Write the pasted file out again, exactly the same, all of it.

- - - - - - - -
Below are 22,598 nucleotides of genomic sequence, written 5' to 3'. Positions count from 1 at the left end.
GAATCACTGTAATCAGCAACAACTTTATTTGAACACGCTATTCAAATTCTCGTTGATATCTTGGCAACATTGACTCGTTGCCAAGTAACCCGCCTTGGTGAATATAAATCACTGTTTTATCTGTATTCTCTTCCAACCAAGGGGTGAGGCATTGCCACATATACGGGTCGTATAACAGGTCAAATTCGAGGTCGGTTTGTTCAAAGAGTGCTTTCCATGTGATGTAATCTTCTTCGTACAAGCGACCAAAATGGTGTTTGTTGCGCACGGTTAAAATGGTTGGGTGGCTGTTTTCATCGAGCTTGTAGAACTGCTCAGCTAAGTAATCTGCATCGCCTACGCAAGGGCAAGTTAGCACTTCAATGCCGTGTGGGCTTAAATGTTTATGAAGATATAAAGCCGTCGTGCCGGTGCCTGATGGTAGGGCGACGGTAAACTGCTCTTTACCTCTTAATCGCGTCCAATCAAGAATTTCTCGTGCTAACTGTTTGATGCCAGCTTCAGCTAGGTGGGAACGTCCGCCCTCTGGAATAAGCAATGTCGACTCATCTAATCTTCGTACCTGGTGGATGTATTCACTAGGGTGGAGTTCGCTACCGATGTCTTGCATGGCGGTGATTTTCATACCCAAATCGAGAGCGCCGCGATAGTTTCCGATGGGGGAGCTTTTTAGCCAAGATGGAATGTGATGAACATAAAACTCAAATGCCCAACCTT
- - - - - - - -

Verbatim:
Below are 22,598 nucleotides of genomic sequence, written 5' to 3'. Positions count from 1 at the left end.
GAATCACTGTAATCAGCAACAACTTTATTTGAACACGCTATTCAAATTCTCGTTGATATCTTGGCAACATTGACTCGTTGCCAAGTAACCCGCCTTGGTGAATATAAATCACTGTTTTATCTGTATTCTCTTCCAACCAAGGGGTGAGGCATTGCCACATATACGGGTCGTATAACAGGTCAAATTCGAGGTCGGTTTGTTCAAAGAGTGCTTTCCATGTGATGTAATCTTCTTCGTACAAGCGACCAAAATGGTGTTTGTTGCGCACGGTTAAAATGGTTGGGTGGCTGTTTTCATCGAGCTTGTAGAACTGCTCAGCTAAGTAATCTGCATCGCCTACGCAAGGGCAAGTTAGCACTTCAATGCCGTGTGGGCTTAAATGTTTATGAAGATATAAAGCCGTCGTGCCGGTGCCTGATGGTAGGGCGACGGTAAACTGCTCTTTACCTCTTAATCGCGTCCAATCAAGAATTTCTCGTGCTAACTGTTTGATGCCAGCTTCAGCTAGGTGGGAACGTCCGCCCTCTGGAATAAGCAATGTCGACTCATCTAATCTTCGTACCTGGTGGATGTATTCACTAGGGTGGAGTTCGCTACCGATGTCTTGCATGGCGGTGATTTTCATACCCAAATCGAGAGCGCCGCGATAGTTTCCGATGGGGGAGCTTTTTAGCCAAGATGGAATGTGATGAACATAAAACTCAAATGCCCAACCTT